Israeli solar energy innovator sees multiple ways to serve U.S. consumers

Israel-based Solel has a field of solar panels in California’s Mohave Desert that’s saving U.S. consumers 2 million barrels of oil a year. A single project in California using technology owned by Israeli solar energy innovator Solel, has been reducing …

Israel-based Solel has a field of solar panels in California’s Mohave Desert that’s saving U.S. consumers 2 million barrels of oil a year. A single project in California using technology owned by Israeli solar energy innovator Solel, has been reducing the United States’ dependence on foreign oil by 2 million barrels a year for nearly two decades. In the future, the company thinks its systems could significantly reduce the use of oil in power plants and cut the nation’s contribution to global warming, as well as create power sources that would be far less dangerous in a terrorist attack.

The California solar power stations using Israeli-developed technology in the 80s are still in operation in the Mojave Desert and are being maintained and upgraded by Solel. Solel was founded in 1992 to make use of the advanced solar energy technology developed by an Israeli company it bought out, Luz Solar Partners Ltd. The solar fields in the Mohave have a total capacity of 350 megawatts and replace energy that would probably be provided by oil-fired power plants, said Solel’s marketing specialist, Barbara Shaw.

Up to now these solar stations haven’t been profitable, but Solel executives are confident that, as new circumstances emerge, their technology can now meet many of the United States’ needs for low-cost, clean energy sources that couldn’t cause widespread damage if attacked by terrorists. Innovations in technology by Solel and others are making solar energy cheaper, while Sept. 11 and international pressure for action on global warming are raising the profile of solar as an energy source that’s ideally suited to meet the United States’ long-term needs.

Solel’s systems are comprised of fields of mirrored solar collector troughs that track the sun’s movements and concentrate its rays onto absorber tubes. Thanks to the innovative thin film coatings on the tubes developed by Luz and Solel scientists, the company’s products have very high absorption and low emission of heat. The absorber tubes contain refined oil that reaches temperatures of more than 800 degrees centigrade, depending on the need. Through a heat exchange process, the heat powers turbines at the plants that generate electricity.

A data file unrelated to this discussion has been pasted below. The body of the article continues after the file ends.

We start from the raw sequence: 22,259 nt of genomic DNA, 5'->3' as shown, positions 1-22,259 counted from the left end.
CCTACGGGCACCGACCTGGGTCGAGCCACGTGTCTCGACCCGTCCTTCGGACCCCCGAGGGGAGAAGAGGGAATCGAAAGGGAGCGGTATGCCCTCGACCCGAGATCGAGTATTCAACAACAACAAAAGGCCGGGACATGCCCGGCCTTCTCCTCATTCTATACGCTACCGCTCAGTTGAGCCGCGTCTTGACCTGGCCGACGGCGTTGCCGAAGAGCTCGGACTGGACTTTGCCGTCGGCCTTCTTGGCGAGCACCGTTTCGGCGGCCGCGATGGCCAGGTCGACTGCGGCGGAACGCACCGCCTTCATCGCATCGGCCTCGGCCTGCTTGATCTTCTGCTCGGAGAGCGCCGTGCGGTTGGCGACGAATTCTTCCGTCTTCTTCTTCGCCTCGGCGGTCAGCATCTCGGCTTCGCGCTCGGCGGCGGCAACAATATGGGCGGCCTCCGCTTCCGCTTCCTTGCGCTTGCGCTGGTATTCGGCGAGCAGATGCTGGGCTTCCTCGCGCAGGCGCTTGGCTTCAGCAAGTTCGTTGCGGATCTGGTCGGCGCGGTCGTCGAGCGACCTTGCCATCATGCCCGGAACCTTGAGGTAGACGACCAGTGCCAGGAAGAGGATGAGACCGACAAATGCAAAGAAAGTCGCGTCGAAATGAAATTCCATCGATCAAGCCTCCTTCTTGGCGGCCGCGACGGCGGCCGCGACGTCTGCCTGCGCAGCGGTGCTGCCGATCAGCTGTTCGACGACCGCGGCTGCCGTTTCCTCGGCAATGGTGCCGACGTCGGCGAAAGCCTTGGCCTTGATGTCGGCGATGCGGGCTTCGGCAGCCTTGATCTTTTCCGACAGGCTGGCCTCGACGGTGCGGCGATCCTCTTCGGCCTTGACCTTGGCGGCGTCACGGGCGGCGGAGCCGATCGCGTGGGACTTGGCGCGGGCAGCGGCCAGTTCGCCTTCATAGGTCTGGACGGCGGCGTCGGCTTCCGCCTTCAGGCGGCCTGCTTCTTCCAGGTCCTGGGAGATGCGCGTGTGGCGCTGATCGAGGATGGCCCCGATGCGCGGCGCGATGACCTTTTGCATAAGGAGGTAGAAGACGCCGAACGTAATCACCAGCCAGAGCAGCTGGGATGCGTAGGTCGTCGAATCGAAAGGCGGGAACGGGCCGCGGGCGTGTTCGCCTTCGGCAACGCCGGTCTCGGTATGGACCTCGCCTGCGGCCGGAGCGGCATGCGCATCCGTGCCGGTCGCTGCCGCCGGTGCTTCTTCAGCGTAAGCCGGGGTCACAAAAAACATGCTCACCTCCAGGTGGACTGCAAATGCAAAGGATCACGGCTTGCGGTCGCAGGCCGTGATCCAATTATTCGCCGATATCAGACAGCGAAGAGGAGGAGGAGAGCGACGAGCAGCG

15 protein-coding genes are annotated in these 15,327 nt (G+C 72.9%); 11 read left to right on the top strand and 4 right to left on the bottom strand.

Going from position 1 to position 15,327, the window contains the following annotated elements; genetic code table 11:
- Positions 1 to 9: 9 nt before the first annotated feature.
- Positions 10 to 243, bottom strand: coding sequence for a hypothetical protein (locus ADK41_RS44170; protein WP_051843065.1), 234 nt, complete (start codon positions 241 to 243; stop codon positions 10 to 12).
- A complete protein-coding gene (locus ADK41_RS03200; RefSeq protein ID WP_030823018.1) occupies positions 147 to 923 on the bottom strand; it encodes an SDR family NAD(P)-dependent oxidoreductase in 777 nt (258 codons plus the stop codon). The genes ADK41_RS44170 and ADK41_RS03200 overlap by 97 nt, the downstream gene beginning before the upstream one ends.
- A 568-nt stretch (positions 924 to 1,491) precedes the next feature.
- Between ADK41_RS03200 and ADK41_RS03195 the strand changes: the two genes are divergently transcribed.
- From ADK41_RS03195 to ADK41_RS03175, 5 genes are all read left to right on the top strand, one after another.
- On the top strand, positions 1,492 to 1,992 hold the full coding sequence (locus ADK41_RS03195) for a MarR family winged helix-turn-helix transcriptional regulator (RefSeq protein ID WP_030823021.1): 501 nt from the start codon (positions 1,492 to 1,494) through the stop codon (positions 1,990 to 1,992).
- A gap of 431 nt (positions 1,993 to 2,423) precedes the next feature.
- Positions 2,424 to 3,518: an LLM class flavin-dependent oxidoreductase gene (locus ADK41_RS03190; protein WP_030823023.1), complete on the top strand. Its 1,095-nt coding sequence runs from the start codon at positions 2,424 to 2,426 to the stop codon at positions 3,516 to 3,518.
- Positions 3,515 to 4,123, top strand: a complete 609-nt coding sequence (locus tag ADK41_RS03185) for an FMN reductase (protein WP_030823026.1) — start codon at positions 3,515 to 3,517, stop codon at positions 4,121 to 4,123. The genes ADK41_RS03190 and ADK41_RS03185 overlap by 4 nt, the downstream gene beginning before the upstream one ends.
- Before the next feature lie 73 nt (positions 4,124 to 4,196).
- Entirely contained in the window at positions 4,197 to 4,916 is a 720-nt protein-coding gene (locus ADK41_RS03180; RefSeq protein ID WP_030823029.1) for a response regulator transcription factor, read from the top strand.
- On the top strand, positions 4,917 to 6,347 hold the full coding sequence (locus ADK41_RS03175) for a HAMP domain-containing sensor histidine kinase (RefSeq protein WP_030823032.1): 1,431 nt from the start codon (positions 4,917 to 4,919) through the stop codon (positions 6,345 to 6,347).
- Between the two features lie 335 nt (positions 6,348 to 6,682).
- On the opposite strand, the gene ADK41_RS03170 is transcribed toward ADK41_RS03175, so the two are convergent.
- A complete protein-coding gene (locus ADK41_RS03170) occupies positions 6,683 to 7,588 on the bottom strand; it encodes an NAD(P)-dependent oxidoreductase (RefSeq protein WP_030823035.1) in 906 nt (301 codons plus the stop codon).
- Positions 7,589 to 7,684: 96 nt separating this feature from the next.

This type of solar energy generation is becoming more realistic on a cost basis alone. When Luz set up the Californian solar energy stations, the price per kilowatt of solar energy generated in a large solar plant was around 40 cents. It has since dropped to around nine cents, and within the next few years will reach five cents, Shaw said.

But there are high-profile reasons why the U.S. market may not be willing to wait for solar energy to become competitive on a dollar-for-dollar basis with oil-fired plants and nuclear energy.

Since the World Trade Center attacks, the United States has become increasingly aware that conventional and nuclear plants could be inviting terrorist targets. Israel saw this first-hand in May when disaster was narrowly averted after two bombs attached to a gas tanker failed to cause the mass devastation intended at the country’s largest fuel depot. Building new plants using solar energy or replacing existing plants with solar plants could help contain and even reduce this threat.

In addition, solar plants would reduce the United States’ dependence on Middle East oil, a trend many analysts think would lower the nation’s exposure to the volatile politics of the region.

The United States is also under international pressure to lead the way in ratifying the Kyoto Protocol, a document drafted in Japan in 1997 and so far signed by 84 nations, which sets goals for reductions in emissions of so-called “greenhouse gases.” A large-scale move to alternative energy sources for power would make it far easier to meet the emissions standards set out in the treaty.

In addition to large-scale plants, Solel is also directing some of its attention to the market for power to individual homes, industrial plants and commercial buildings. The company’s latest product, SunPro, uses the same basic technology as its larger products, only with flat panels that can be mounted on a roof. The panels are more than 50 square feet in size and can reach temperatures of 250 degrees centigrade, Shaw said.

Besides electricity generation, Solel’s technology can also be used for space and water heating and for cooling, by carrying heat away.

Solel is headquartered near Jerusalem in Bet Shemesh, whose name means “house of the sun” in Hebrew. The company employs 75 people in Bet Shemesh and two other facilities in Jerusalem and in Sde Boker in the Negev desert.